## 4 Badges

10 years, 345 days

## Suppose that we know the magnitude of w ...

Ahh, thank you.  Okay.. but suppose now that we know the magnitude of w as well. Also assume that we know all the components of v and b. Is there anyway we can use this given information to find the individual components of w[1], w[2]. w[3]?

## Suppose that we know the magnitude of w ...

Ahh, thank you.  Okay.. but suppose now that we know the magnitude of w as well. Also assume that we know all the components of v and b. Is there anyway we can use this given information to find the individual components of w[1], w[2]. w[3]?

## I modified the program to use plot3d, an...

I modified the program to use plot3d, and things work perfectly now.  Thank you very much

## I modified the program to use plot3d, an...

I modified the program to use plot3d, and things work perfectly now.  Thank you very much

## Further inquiry...

Is there a way to make Maple even more picky?  I just feel like when I programmed with C++, the compiler would catch so many of my little mistakes.  I know often find myself struggling to find them on my own with Maple.

## Further inquiry...

Is there a way to make Maple even more picky?  I just feel like when I programmed with C++, the compiler would catch so many of my little mistakes.  I know often find myself struggling to find them on my own with Maple.

## More frustrating runtime errors...

@pagan Awesome.  Thank you. That's exactly what my guess was.  I'm finally getting a grasp on this language.

But now I'm having basically the exact same error as last time, but now with an acceleration proc... It is literally coded the exact same way, but values are not assigned to the accel matrix... Is there some sort of nuance of the Maple programming language that I am missing, or is there a bug in Maple that I am not aware of?

The proc is dirt simple.  Here:

accel := Matrix(3, 241, datatype = float[8]);

gravity := 32.174;

UpdateAllAccelerations := proc (i, accel::Matrix, gravity)

accel(1, i) := 342;  #arbitrary... just for testing reasons

accel(2, i) := 423;

accel(3, i) := -243;

end proc;

#inside the same look that the velocity update was in:

for i from 1 to 241 do

UpdateAllAccelerations*(i, accel, gravity);

end do:

I really need to learn what is causing these identical problems... I just don't see why these procedures aren't working when i type them out.  I thought this assignment would take me a few hours, but it has developed into quite an ordeal.  Could i be making really little spelling errors/syntactical? I don't think spacing is relevant, is it?

## More frustrating runtime errors...

@pagan Awesome.  Thank you. That's exactly what my guess was.  I'm finally getting a grasp on this language.

But now I'm having basically the exact same error as last time, but now with an acceleration proc... It is literally coded the exact same way, but values are not assigned to the accel matrix... Is there some sort of nuance of the Maple programming language that I am missing, or is there a bug in Maple that I am not aware of?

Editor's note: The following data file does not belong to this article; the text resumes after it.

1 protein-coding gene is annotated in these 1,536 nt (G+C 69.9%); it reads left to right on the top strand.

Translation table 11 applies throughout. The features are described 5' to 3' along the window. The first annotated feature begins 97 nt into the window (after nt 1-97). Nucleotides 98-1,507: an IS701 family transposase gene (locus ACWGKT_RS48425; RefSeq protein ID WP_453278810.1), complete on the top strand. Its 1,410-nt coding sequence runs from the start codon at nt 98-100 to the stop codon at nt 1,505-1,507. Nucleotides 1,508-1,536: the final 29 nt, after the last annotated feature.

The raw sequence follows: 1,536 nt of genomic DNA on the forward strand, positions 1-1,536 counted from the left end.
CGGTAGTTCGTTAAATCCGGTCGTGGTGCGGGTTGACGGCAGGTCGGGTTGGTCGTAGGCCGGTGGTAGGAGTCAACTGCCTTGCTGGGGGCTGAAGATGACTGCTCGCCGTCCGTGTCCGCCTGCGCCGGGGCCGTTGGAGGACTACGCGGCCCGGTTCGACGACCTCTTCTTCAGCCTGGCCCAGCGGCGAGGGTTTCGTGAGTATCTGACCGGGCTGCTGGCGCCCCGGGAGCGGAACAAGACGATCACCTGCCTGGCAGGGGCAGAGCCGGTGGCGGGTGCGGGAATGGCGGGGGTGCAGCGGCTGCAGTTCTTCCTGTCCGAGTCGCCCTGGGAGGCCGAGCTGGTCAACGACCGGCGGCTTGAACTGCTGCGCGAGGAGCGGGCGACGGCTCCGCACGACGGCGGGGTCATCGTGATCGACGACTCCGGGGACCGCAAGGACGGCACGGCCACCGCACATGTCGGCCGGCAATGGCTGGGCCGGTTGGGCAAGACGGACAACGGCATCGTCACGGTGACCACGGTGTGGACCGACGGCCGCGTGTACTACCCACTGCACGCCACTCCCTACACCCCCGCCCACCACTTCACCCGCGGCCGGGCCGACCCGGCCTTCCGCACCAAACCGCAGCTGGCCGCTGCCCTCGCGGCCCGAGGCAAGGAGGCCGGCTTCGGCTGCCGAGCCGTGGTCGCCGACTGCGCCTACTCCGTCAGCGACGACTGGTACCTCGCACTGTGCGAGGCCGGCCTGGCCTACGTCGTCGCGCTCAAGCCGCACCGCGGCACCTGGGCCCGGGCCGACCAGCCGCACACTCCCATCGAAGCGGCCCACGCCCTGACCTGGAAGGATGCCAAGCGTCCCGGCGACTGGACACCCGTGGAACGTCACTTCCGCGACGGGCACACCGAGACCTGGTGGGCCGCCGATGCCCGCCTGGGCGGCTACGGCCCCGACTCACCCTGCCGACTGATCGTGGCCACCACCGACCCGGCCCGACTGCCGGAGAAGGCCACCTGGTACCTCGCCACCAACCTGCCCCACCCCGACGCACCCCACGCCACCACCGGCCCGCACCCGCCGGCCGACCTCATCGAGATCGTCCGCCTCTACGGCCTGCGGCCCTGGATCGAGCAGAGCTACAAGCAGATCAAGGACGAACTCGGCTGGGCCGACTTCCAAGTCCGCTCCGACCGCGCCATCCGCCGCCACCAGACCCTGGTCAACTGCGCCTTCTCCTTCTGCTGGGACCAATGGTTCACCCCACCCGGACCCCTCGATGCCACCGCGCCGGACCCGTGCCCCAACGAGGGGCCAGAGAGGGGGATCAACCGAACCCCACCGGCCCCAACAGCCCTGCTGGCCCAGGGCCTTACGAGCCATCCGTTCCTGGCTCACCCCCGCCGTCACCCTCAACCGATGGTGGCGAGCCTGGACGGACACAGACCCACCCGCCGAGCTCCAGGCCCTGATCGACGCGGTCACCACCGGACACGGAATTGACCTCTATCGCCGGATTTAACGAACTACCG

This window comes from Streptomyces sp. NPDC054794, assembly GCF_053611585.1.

The proc is dirt simple.  Here:

accel := Matrix(3, 241, datatype = float[8]);

gravity := 32.174;

UpdateAllAccelerations := proc (i, accel::Matrix, gravity)

accel(1, i) := 342;  #arbitrary... just for testing reasons

accel(2, i) := 423;

accel(3, i) := -243;

end proc;

#inside the same look that the velocity update was in:

for i from 1 to 241 do

UpdateAllAccelerations*(i, accel, gravity);

end do:

I really need to learn what is causing these identical problems... I just don't see why these procedures aren't working when i type them out.  I thought this assignment would take me a few hours, but it has developed into quite an ordeal.  Could i be making really little spelling errors/syntactical? I don't think spacing is relevant, is it?

## Works now...

So I just copy and pasted parts of what you did in there, and it works now.

Note that the declaration of accel was included in my code; I just didn't post it online.

I tried removing small segments of your code and replacing it with my own to isolate what I did wrong, but I couldn't find the error.  Maybe I misspelled something forgot a comma... who knows.  Note that the declaration of accel was included in my code; I just didn't post it online.

This is just bizarre.

So I wanted to ask what exactly the inclusion of the NULL does.  I'm guessing that this is only appropriate because I am modifying a matrix, which is itself passed into a function, as opposed to a copy of it. Right?  I suppose this is just good programming practice as well.

Thank you for the other bits of advice.  I'll be sure to take them.

## Works now...

So I just copy and pasted parts of what you did in there, and it works now.

Note that the declaration of accel was included in my code; I just didn't post it online.

I tried removing small segments of your code and replacing it with my own to isolate what I did wrong, but I couldn't find the error.  Maybe I misspelled something forgot a comma... who knows.  Note that the declaration of accel was included in my code; I just didn't post it online.

This is just bizarre.